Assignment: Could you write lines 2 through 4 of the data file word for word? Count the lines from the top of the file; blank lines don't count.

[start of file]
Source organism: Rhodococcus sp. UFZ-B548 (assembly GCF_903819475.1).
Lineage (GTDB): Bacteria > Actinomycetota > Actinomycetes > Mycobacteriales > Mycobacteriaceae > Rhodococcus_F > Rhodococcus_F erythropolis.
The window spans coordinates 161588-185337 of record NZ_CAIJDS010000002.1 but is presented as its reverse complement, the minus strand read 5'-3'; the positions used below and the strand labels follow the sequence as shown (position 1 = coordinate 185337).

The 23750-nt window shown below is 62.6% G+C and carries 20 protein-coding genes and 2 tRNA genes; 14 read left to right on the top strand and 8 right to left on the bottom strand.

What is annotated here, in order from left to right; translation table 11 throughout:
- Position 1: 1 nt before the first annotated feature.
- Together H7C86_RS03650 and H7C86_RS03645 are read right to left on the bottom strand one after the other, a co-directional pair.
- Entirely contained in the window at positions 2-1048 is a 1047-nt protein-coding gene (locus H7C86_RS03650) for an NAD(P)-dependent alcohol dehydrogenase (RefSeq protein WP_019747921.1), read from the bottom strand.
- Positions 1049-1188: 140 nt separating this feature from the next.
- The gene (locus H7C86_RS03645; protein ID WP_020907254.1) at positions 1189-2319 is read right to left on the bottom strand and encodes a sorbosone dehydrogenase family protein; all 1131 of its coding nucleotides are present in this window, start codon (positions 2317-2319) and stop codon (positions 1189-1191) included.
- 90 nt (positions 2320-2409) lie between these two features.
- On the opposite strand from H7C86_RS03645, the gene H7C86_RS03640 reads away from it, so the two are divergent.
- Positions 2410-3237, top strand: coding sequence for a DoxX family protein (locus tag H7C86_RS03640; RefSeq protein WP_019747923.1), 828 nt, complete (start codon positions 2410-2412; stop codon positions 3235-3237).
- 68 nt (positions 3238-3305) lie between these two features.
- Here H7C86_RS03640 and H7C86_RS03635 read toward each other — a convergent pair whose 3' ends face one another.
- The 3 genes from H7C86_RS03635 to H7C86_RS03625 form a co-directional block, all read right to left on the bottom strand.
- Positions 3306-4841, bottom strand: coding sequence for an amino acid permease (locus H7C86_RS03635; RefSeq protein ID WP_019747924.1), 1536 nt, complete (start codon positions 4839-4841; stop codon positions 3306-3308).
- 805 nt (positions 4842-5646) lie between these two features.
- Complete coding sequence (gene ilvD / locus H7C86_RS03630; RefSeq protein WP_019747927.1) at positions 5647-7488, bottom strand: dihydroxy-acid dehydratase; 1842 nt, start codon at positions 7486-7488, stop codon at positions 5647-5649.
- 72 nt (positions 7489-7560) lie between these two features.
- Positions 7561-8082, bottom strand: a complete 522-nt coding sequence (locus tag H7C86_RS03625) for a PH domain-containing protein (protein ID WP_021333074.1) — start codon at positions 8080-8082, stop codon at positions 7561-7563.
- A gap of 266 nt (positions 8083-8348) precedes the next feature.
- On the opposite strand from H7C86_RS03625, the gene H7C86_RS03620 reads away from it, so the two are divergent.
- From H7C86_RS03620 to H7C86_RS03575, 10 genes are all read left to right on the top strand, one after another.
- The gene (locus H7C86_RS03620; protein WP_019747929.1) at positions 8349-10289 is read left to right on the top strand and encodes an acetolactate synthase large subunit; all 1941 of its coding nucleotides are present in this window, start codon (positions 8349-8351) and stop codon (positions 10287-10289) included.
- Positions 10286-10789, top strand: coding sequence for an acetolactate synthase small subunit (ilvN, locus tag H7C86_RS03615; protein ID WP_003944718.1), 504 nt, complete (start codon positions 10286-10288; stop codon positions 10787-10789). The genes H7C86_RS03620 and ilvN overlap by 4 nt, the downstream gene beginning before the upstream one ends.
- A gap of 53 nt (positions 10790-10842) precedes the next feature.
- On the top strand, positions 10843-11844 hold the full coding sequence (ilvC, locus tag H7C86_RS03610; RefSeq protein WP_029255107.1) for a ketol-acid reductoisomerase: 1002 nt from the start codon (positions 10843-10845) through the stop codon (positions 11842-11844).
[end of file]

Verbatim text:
Lineage (GTDB): Bacteria > Actinomycetota > Actinomycetes > Mycobacteriales > Mycobacteriaceae > Rhodococcus_F > Rhodococcus_F erythropolis.
The window spans coordinates 161588-185337 of record NZ_CAIJDS010000002.1 but is presented as its reverse complement, the minus strand read 5'-3'; the positions used below and the strand labels follow the sequence as shown (position 1 = coordinate 185337).

The 23750-nt window shown below is 62.6% G+C and carries 20 protein-coding genes and 2 tRNA genes; 14 read left to right on the top strand and 8 right to left on the bottom strand.